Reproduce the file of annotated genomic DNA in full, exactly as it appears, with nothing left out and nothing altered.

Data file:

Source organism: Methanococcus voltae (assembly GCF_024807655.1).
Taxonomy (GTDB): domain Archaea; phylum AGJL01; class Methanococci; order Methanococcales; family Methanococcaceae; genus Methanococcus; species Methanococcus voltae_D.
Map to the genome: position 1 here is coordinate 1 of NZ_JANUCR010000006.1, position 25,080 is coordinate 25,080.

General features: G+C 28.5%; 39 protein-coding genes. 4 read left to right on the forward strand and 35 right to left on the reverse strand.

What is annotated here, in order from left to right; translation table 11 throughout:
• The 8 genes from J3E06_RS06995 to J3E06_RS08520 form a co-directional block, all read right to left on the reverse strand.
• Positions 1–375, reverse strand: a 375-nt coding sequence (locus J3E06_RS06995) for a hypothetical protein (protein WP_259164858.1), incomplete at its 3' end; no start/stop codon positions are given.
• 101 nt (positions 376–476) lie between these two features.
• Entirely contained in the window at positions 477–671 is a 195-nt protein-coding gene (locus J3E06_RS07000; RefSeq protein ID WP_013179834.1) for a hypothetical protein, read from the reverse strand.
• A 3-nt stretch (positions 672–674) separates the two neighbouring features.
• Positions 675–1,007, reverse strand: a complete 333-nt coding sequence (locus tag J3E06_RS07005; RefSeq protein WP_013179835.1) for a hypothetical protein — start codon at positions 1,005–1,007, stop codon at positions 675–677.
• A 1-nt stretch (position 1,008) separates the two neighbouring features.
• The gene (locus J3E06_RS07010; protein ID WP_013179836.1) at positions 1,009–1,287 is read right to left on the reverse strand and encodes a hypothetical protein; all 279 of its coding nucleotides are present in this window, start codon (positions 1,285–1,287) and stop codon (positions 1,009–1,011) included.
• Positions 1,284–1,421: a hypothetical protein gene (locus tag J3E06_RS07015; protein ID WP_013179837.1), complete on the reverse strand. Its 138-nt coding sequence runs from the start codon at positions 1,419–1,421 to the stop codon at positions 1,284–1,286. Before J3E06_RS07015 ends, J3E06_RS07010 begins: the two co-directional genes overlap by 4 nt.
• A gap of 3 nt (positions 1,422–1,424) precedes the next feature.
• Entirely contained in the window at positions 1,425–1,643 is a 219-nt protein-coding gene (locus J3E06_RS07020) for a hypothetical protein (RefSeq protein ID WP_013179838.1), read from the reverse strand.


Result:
Source organism: Methanococcus voltae (assembly GCF_024807655.1).
Taxonomy (GTDB): domain Archaea; phylum AGJL01; class Methanococci; order Methanococcales; family Methanococcaceae; genus Methanococcus; species Methanococcus voltae_D.
Map to the genome: position 1 here is coordinate 1 of NZ_JANUCR010000006.1, position 25,080 is coordinate 25,080.

General features: G+C 28.5%; 39 protein-coding genes. 4 read left to right on the forward strand and 35 right to left on the reverse strand.

What is annotated here, in order from left to right; translation table 11 throughout:
• The 8 genes from J3E06_RS06995 to J3E06_RS08520 form a co-directional block, all read right to left on the reverse strand.
• Positions 1–375, reverse strand: a 375-nt coding sequence (locus J3E06_RS06995) for a hypothetical protein (protein WP_259164858.1), incomplete at its 3' end; no start/stop codon positions are given.
• 101 nt (positions 376–476) lie between these two features.
• Entirely contained in the window at positions 477–671 is a 195-nt protein-coding gene (locus J3E06_RS07000; RefSeq protein ID WP_013179834.1) for a hypothetical protein, read from the reverse strand.
• A 3-nt stretch (positions 672–674) separates the two neighbouring features.
• Positions 675–1,007, reverse strand: a complete 333-nt coding sequence (locus tag J3E06_RS07005; RefSeq protein WP_013179835.1) for a hypothetical protein — start codon at positions 1,005–1,007, stop codon at positions 675–677.
• A 1-nt stretch (position 1,008) separates the two neighbouring features.
• The gene (locus J3E06_RS07010; protein ID WP_013179836.1) at positions 1,009–1,287 is read right to left on the reverse strand and encodes a hypothetical protein; all 279 of its coding nucleotides are present in this window, start codon (positions 1,285–1,287) and stop codon (positions 1,009–1,011) included.
• Positions 1,284–1,421: a hypothetical protein gene (locus tag J3E06_RS07015; protein ID WP_013179837.1), complete on the reverse strand. Its 138-nt coding sequence runs from the start codon at positions 1,419–1,421 to the stop codon at positions 1,284–1,286. Before J3E06_RS07015 ends, J3E06_RS07010 begins: the two co-directional genes overlap by 4 nt.
• A gap of 3 nt (positions 1,422–1,424) precedes the next feature.
• Entirely contained in the window at positions 1,425–1,643 is a 219-nt protein-coding gene (locus J3E06_RS07020) for a hypothetical protein (RefSeq protein ID WP_013179838.1), read from the reverse strand.